Management Science and Engineering Department 's Lecture


Theme:Offering Discretionary Healthcare Services with Medical Consumption

Speaker:Guoming Lai (The University of Texas, Austin),Xiaofang Wang(Renmin University of China)

Time:2019-05-24 12:30

Address:Room 1008, Mingde Business Building



This paper studies discretionary healthcare services with consumption of medical goods (e.g., tests, drugs). Specifically, we focus on a setting where the service provider obtains revenue from the medical consumption, and the perceived service value improves while the amount of medical consumption decreases in the service time (e.g., due to more thorough inquiry and examination). We find that the equilibrium service and demand rates both decrease if the service provider's share of revenue from the medical consumption decreases, or if the medical goods become more expensive. Moreover, the consumption of goods can reverse some well-known results in models without goods: the service provider may reduce the service time when the perceived service value depends more heavily on the service time. From a policy perspective, we find that service price caps --- often put in place to control medical costs --- can lead to shorter service times and increased medical consumption. This effect is more severe when the service provider retains less revenue from the medical goods or when they are less expensive. Furthermore, without service price caps, facing a smaller market size, the service provider generally offers a longer service time inducing less medical consumption; however, this can be reversed with service price caps. Thus, in discretionary healthcare services accompanied by medical goods, price regulations may lead to wasteful consumption; extra attention is needed for certain market scenarios.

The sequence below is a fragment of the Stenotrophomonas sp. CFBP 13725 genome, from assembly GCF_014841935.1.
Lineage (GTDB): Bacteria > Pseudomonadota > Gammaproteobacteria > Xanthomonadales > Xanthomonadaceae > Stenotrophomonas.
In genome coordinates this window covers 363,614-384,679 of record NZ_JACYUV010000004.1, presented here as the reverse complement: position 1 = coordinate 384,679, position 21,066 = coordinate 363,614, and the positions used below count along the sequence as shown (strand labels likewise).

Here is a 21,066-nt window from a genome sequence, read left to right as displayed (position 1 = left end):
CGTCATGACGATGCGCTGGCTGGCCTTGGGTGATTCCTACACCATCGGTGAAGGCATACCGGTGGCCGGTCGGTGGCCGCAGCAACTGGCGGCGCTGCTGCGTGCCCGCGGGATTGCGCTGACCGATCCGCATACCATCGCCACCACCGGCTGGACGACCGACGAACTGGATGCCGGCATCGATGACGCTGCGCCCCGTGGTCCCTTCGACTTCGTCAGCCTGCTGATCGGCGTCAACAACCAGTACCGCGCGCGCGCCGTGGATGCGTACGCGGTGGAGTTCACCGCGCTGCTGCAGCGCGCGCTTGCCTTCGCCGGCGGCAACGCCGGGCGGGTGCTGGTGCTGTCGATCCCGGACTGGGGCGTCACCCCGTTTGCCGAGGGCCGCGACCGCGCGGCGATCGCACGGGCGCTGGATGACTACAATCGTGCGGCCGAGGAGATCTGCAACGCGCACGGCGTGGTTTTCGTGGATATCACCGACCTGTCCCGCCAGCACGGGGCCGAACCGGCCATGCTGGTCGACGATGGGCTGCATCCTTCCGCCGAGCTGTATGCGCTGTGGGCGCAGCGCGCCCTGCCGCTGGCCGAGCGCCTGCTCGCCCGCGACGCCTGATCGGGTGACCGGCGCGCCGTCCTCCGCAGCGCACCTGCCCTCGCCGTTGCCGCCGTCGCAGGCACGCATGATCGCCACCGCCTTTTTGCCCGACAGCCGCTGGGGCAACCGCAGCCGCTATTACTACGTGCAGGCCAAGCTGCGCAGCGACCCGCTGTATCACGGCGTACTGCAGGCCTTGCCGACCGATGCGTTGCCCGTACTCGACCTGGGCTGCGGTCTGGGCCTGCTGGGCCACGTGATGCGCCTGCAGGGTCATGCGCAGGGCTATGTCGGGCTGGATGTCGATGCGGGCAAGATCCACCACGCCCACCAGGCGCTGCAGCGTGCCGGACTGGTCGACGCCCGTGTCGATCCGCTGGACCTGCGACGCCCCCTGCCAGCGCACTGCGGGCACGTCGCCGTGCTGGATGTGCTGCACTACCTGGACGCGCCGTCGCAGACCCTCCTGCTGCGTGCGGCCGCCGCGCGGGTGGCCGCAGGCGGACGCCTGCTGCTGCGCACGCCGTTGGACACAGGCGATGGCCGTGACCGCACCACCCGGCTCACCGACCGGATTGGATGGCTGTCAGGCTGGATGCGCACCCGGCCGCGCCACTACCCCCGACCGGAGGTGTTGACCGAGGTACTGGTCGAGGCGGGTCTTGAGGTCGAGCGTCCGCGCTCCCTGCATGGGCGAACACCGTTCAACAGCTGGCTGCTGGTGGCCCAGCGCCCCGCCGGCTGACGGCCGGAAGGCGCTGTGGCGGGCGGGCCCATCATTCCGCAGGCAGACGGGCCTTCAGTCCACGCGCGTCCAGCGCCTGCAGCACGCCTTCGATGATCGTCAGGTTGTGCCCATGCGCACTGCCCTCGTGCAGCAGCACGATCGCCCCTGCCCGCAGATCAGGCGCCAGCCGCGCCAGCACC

Short biography:
Guoming Lai is an Associate Professor of Operations Management at the McCombs School of Business, the University of Texas at Austin. He has been interested in the research problems in the areas of supply chain management, operations/finance, operations/marketing, and healthcare. He serves as the associate editor for MSOM and the senior editor for POM. He has published over 20 articles in the UTD journals of Management Science, Operations Research, MSOM, POM and several others. Guoming received his PhD degree and M.S., B.S. degrees from Carnegie Mellon University and Tsinghua University respectively.


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